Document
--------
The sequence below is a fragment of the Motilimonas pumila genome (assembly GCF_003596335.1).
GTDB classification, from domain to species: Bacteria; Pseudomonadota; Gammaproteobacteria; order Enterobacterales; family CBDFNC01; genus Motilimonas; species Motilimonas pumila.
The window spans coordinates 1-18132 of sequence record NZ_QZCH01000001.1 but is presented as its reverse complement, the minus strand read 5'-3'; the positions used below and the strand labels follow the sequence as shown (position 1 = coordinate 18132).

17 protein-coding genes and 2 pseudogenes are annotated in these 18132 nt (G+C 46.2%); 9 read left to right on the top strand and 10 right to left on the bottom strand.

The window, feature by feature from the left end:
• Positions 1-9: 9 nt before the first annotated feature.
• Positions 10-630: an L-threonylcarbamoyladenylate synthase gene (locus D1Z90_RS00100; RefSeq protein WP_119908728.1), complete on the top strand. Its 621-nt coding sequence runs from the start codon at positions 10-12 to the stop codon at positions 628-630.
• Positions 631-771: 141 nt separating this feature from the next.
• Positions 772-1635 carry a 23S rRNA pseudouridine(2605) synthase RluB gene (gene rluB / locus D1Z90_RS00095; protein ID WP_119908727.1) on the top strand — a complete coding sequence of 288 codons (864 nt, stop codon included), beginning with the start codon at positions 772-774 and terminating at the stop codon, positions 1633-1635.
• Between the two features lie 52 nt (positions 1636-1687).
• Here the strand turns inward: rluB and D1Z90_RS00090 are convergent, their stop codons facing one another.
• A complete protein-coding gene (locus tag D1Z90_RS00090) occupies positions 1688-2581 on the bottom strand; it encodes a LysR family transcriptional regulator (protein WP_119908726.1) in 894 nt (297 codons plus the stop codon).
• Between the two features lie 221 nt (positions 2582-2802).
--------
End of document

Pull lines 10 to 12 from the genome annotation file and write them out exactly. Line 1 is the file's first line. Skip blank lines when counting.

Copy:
• Between the two features lie 52 nt (positions 1636-1687).
• Here the strand turns inward: rluB and D1Z90_RS00090 are convergent, their stop codons facing one another.
• A complete protein-coding gene (locus tag D1Z90_RS00090) occupies positions 1688-2581 on the bottom strand; it encodes a LysR family transcriptional regulator (protein WP_119908726.1) in 894 nt (297 codons plus the stop codon).